What people are saying - Write a review
We haven't found any reviews in the usual places.
Other editions - View all
Drafting Instruments and Operations: A Textbook for Schools, and Artisans ...
S. Edward Warren
No preview available - 2015
arch Ashlar axes of symmetry axis bisecting blade blue border brush burnt sienna called carmine centre centre-lines chord colors compasses Complementary colors construct convenient copy curve dark describe an arc Descriptive Geometry diagonal scales diameter divided dots draftsman draw lines drawing-board drawing-pen drawn edge ellipse equidistant execution feet figure Gamboge geometrical drawing given angle given circle given line given point given radius given side Hence hexagons horizontal lines inch instruments intersection joint legs little carmine metal movable mucilage needle-point oval paper parallel pencil perpendicular plate points of division polygon practice Principles.—1 Prob problems protractor Prussian blue radii radius rectangle Remarks.—(a represented right angles rule ruler screw semicircle shading sheet shown space spandril square stone straight line student surface tangent thick tile timber TINTING AND SHADING tracing-paper triangle vertical voussoirs wood Yellow
Page 105 - Three numbers may be in proportion when the first is to the second as the second is to the third.
Page 110 - At a given point in a given straight line, to erect a perpendicular to that line. Let AB be the given line and C the given point.
Page 150 - primary " colors should not be largely introduced into the border ; first, since they, when obtrusive, are adapted to ruder or less impressible tastes than the " secondary " hues, shades, and tints (235) which are more gratifying to delicate tastes ; and secondly, from the impertinent conspicuousness which they may give to the border. Drawings which are shaded only in sepia or ink, or any dark neutral tint, may have the border done in the same, or in a dark complementary color. Tinted ink drawings...
Page 11 - The volumes of all similar solids are to each other as the cubes of their corresponding dimensions.
Page 36 - For the final cleaning of the drawing, stale bread, or the old-fashioned black india-rubber, if not sticky, is good ; but, aside from the carelessness of ever allowing a drawing to get very dirty, any fine drawing will be injured, more or less, by any means of removing a considerable quantity of dirt from it.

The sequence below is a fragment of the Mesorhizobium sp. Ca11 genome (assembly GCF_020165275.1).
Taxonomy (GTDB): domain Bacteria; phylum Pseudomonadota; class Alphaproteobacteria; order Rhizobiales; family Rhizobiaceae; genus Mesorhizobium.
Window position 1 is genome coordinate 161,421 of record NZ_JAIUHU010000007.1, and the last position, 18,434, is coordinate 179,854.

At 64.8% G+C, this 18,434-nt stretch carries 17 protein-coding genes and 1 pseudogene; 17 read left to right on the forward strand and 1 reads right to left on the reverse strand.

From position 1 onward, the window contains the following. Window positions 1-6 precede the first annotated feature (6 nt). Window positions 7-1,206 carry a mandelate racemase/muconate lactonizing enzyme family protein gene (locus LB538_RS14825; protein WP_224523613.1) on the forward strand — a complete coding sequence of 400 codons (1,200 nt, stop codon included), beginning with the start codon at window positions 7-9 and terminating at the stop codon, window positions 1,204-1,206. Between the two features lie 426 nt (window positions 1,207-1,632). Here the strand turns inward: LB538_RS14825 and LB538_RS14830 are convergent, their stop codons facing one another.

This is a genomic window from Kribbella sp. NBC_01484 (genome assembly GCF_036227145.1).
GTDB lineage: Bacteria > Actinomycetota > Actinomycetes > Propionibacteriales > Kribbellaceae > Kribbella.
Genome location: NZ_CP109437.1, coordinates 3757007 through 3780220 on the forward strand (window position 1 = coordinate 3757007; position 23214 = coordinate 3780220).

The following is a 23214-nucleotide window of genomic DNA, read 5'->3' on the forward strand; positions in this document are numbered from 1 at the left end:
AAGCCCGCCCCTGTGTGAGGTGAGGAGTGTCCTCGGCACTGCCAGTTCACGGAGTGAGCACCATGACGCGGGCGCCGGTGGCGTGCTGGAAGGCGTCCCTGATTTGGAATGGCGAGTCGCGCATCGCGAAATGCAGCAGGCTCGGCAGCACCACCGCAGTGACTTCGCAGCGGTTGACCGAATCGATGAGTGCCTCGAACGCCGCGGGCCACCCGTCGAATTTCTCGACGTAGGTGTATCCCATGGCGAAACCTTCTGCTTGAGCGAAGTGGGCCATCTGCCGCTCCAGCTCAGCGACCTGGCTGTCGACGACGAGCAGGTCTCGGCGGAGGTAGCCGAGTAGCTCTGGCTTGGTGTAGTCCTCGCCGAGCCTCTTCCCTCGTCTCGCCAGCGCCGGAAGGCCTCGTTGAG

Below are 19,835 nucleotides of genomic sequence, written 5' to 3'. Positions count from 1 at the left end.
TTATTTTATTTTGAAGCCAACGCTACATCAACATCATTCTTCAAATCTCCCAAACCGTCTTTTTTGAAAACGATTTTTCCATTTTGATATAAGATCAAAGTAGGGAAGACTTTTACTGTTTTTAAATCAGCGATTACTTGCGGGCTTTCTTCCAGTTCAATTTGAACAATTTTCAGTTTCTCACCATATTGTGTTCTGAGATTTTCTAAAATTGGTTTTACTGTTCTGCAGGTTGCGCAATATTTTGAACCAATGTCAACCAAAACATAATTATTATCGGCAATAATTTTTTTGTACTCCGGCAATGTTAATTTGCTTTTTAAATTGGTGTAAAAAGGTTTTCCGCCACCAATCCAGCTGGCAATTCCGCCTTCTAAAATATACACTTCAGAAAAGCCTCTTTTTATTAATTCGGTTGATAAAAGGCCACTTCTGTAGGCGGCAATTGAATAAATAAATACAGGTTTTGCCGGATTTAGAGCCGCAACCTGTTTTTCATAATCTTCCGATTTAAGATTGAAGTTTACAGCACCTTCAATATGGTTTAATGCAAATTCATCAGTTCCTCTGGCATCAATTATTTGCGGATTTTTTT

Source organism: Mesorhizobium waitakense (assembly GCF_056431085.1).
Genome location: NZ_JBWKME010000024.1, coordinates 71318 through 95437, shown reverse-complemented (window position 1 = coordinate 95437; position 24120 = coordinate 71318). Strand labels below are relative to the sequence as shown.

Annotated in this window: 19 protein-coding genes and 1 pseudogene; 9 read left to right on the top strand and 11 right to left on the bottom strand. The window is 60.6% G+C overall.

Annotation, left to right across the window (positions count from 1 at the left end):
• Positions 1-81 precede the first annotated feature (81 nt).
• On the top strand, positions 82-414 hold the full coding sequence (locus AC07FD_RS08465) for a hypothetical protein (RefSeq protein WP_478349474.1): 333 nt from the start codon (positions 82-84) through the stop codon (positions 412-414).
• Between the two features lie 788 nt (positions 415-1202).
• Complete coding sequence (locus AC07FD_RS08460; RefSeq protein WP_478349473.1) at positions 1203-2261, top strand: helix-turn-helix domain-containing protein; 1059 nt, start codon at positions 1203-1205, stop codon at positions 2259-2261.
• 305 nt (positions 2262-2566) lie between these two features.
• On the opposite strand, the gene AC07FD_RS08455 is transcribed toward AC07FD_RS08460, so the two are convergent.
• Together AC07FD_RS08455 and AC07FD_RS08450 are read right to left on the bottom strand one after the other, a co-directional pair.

Page 149 - For line-drawings the border should be a geometrical design, in lines, with curved or angular corners, or with combinations of straight or curved lines, forming geometrical corner-pieces. These borders may vary in complexity from a rectangular border in single lines to borders which, though geometrical, may be elaborate and elegant, thus echoing the character of the drawings included by them.
Page 106 - ... AB-AD : AD. But, since the radius is the half of AB, the diameter DE is equal to AB, and consequently, AE— AB=AD=AF•, also, because AF=AD, we have AB—AD—FB: hence, AF : AB :: FB : AD, or AF; whence, by inversion, AB : AF :: AF : FB. Scholium. This sort of division of the line AB, viz., so that the whole line shall be to the greater 'part as the greater part is to the less, is called division in extreme and mean ratio, It may further be observed, that the secant AE is divided in extreme...
Page 149 - When the drawing is a shaded one, containing, therefore, some free-hand work, the border may be partly free-hand also; but should still be largely geometrical in its design, and should represent a real border of substantial materials, corresponding to the subject of the drawing. Thus, the mouldings and ornaments should represent ornamental metallic castings, carvings in wood, mouldings in plaster, or scrolls and leaves of rolled metal; but garlands, tassels, and tendrils, etc., should not be introduced.
Page 147 - ... that is, in harmony. 0. — Lettering. 245. The title to a drawing should answer distinctly the four questions — What, Who, Where, and When — What, including the use and scale ; Who, both as to designer or inventor, and draftsman ; Where, both as to the place, institution, or office where the drawing was made, and the locality of the object drawn; and When. 246. The use of lettering on a drawing having now been explained, the design and execution of the title may be treated under the following...